Deeply divided on key issues, the Israeli and Palestinian leaders on Wednesday started talking about reaching a joint vision of Mideast peace — and putting it down on paper — in time for next month's U.S.-sponsored Mideast conference.
Israeli Prime Minister Ehud Olmert hosted Palestinian President Mahmoud Abbas at his official residence in Jerusalem. The two men shook hands and Olmert gave Abbas a brief tour of his sukka, a traditional hut in which Jews eat during the weeklong Sukkot holiday that ends Thursday.
Special holiday items were laid in the hut, including the frond of a date palm tree and an etrog, a citrus fruit. Abbas and his three advisers listened silently to the explanations. Later, Olmert and Abbas left their aides behind in a reception area, and held a private meeting in an adjacent office. The meeting lasted for just over two hours.
In the Gaza Strip, meanwhile, eight Palestinians were killed in new violence. Among the dead were four people killed while apparently trying to attack a security installation of the ruling Hamas Islamic group. Hamas accused the rival Fatah party of being behind the plot.
Olmert and Abbas have held a series of meetings in recent months aimed at reviving peace efforts. But with negotiating teams joining the leaders, Wednesday's meeting was expected to be the first working session on an outline agreement. The meeting got under way at noon (1000 GMT) at Olmert's official residence in Jerusalem.
"The prime minister looks forward to another chance for constructive dialogue with the Palestinian leader and he will make every effort to achieve progress in the time period before the upcoming international meeting," said David Baker, an Israeli government spokesman.
Vastly different visions
Olmert and Abbas already have offered vastly different visions of the final document. The Palestinians want a detailed agreement outlining a final peace settlement. Olmert is pushing for a vague declaration of "intent."
The sides appear to have deep differences on important issues, including the borders of a Palestinian state, control of disputed Jerusalem and the fate of Palestinian refugees.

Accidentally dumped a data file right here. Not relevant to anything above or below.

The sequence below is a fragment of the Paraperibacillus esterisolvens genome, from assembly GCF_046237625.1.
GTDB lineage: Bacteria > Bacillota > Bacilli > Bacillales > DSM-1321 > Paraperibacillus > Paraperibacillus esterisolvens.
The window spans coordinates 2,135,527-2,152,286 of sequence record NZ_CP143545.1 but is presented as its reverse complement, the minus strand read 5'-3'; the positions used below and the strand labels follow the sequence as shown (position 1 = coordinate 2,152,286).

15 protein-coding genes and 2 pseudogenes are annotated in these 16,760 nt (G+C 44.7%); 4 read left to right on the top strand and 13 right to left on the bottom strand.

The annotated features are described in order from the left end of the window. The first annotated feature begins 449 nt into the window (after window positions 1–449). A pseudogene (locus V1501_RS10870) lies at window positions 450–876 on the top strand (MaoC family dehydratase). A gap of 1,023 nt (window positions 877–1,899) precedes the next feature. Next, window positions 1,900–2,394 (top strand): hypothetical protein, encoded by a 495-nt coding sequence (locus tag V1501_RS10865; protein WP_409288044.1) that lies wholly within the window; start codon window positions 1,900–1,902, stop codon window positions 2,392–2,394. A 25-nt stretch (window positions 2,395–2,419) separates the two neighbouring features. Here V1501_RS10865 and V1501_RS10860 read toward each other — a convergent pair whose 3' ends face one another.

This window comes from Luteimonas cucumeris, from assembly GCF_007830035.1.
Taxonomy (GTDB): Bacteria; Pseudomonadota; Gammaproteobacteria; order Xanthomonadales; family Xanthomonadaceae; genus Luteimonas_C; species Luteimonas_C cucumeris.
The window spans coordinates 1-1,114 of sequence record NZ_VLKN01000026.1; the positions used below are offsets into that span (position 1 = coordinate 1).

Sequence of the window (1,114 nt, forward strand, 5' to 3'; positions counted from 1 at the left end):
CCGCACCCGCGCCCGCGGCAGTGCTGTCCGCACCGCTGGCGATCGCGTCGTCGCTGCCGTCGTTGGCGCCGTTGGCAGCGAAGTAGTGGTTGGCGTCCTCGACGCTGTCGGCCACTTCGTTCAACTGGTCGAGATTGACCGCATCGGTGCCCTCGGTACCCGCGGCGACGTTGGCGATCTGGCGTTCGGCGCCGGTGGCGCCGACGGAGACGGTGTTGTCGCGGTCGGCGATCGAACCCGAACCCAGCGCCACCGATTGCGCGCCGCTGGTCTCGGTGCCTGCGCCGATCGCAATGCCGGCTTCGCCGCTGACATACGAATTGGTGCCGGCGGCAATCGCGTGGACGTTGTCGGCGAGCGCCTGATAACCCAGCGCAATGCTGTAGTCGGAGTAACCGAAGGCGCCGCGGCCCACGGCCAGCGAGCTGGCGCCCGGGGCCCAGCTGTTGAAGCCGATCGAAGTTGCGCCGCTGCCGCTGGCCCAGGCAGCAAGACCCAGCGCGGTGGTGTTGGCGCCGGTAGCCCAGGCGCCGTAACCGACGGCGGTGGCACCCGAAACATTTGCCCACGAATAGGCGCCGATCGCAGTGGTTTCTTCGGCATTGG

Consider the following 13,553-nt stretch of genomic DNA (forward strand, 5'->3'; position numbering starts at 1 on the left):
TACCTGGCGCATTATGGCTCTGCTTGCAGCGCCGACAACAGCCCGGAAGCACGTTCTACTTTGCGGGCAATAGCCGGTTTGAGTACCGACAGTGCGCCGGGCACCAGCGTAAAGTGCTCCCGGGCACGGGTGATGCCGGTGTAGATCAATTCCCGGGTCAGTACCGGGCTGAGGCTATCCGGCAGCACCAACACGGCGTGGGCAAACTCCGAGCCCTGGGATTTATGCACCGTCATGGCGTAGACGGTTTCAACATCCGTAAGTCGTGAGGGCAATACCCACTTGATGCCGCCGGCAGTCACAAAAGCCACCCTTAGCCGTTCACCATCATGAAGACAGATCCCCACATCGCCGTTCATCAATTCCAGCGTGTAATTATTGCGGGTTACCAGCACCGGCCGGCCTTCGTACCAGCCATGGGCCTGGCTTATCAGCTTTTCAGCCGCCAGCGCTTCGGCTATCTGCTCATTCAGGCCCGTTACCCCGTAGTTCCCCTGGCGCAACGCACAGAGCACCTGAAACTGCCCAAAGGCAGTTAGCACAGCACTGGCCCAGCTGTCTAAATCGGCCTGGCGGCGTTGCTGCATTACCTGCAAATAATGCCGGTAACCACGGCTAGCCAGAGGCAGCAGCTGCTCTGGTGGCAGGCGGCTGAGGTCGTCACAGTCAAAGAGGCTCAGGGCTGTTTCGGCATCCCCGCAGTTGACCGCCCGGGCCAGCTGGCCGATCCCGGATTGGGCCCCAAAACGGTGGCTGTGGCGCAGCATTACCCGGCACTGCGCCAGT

The Palestinians have been drafting a proposed outline of a peace deal to present to Olmert. According to a copy obtained by The Associated Press earlier this week, the Palestinians are ready to swap some West Bank land with Israel and limit the number of Palestinian refugees returning to their homes in the Jewish state, but also demand the return of all areas of Jerusalem captured by Israel in the 1967 Mideast war.
Palestinian officials said the leaders have already exchanged ideas about a land swap. The officials said Abbas has offered to turn over some 2 percent of the West Bank in exchange for a similar amount of land from Israel. Olmert is seeking about 8 percent of the West Bank, where thousands of Jewish settlers live. The officials spoke on condition of anonymity because they weren't authorized to speak to the media.
Israeli officials denied the claim, saying Olmert has not discussed specific figures on a land swap.
Blast ups Hamas, Fatah tensions
Negotiations have been complicated since the Hamas militant group seized control of the Gaza Strip in June, routing forces loyal to Abbas' Fatah movement. Abbas now heads a moderate pro-Western government in the West Bank but wields little control in Gaza.
In Gaza, Hamas police arrested about 20 Fatah supporters early Wednesday, driving up tensions between the bitter political rivals following a mysterious car explosion near a Hamas security compound on Tuesday.
The blast killed four people, including three Fatah activists and a bystander. Hamas accused Fatah of having tried to attack the security compound, saying explosives in the car apparently blew up prematurely.
"We take this criminal act very seriously and we are not going to allow anyone to gamble and play with the security of our people," said Ehab Ghussen, spokesman for the Hamas-controlled Interior Ministry.
Hamas has accused Fatah of repeatedly trying to bomb security installations since the June takeover. But Tuesday's incident was the first time an attempted bombing has caused casualties.
Fatah said its activists were killed by Hamas activists who fired rocket propelled grenades at the vehicle.
About 1,400 people attended a funeral for the people killed in the blast. Participants waved yellow Fatah flags and fired guns into the air. There were no clashes with Hamas security forces, and the funeral ended peacefully.
In other violence:
- A Palestinian was killed by by Israeli army fire during a raid in southern Gaza, Palestinian doctors said. It was not immediately known whether the 19-year-old man was a civilian or militant. The army would only say that the operation was against "terror infrastructure" in the area.
- Nearby, a Hamas militant was killed when an RPG he was handling went off.
- Elsewhere, a Hamas gunmen died of wounds in an explosion blamed on Israel. The Israeli army denied involvement. Also Wednesday, Hamas said a member was killed digging a tunnel near the Israeli border. Two others were hurt.